Gentle, round, full mouthfeel with sweet smokiness…
Tin Shed Distilling Iniquity Solera Peated Shiraz Casks South Australia Single Malt
Well done Tin Shed, an affordable Aussie malt that is so soft and easy to drink but has excellent flavours. Plus there is a nice dose of Aussie peat in there as well.
The softness is achieved by continually filling up a cask after an amount has just been bottled. In other words, fractional maturation. A big dose of the oak used was Barossa shiraz cask, which I presume is American oak.
Official notes read, “There is a gentle, round, full mouthfeel with sweet smokiness. There is tell tale evidence of the Shiraz influence, but with no astringency. Lastly there are some stone fruit and orange citrus flavours. Long and lingering that initially builds before fading away over time”.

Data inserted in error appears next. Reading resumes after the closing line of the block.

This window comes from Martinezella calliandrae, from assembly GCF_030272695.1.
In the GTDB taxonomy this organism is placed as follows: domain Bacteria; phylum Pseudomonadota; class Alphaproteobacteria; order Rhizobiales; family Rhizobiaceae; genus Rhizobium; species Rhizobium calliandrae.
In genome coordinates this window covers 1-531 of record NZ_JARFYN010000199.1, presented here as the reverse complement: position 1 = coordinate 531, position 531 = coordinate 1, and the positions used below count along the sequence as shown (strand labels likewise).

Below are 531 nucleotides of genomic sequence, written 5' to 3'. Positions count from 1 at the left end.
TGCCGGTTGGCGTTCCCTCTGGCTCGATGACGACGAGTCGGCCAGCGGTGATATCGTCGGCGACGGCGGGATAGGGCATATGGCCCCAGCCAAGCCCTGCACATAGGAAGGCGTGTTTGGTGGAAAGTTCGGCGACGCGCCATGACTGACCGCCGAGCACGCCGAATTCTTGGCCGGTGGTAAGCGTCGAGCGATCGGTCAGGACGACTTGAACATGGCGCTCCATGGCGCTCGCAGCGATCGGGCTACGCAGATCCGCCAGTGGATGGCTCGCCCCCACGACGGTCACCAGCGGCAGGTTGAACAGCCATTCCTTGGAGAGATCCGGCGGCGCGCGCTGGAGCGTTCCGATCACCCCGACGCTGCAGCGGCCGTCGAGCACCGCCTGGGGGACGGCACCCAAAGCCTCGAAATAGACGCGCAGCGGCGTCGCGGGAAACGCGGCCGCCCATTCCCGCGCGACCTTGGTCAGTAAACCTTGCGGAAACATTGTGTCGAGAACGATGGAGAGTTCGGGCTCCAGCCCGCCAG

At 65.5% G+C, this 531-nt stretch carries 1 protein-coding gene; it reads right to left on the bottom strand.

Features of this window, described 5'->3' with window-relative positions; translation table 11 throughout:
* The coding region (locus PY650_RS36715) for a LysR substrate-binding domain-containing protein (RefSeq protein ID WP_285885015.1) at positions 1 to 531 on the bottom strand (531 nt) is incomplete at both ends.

And from Mr Andrew Derbidge’s splendid Whisky & Wisdom, ” The peat is sublime – again, very reminiscent of a sensational Ardmore. The fruit takes a slightly backwards step and allows the sweet malt to shine a little. The sweetness is extraordinary – beautifully tasty and yet never cloying or artificial. It very quickly becomes a palate that you don’t want to analyse, but just want to quaff and enjoy. Sweet and incredibly long. Leaves a long footprint that is immensely satisfying and fulfilling.
This was a surprise packet, but what a bloody pleasant surprise!!
As a nation, Australia hasn’t delved too deeply into peated whiskies. I’ve long maintained that Bakery Hill Peated was the finest exponent in this regard, but I think we need to make room on the dais, because this just shot into gold medal contention. This is just SO imminently drinkable. The nose is both fulfilling and intriguing (yes, a paradox there!); and the palate simply sings. The key word here is integration. A masterclass in blending, the result is one of the most drinkable, enjoyable malts from Australia to find its way in to a bottle, particularly at this price point. There’s something oddly Scottish about this, particularly if you’re a fan of peated malts from Scotland’s mainland”.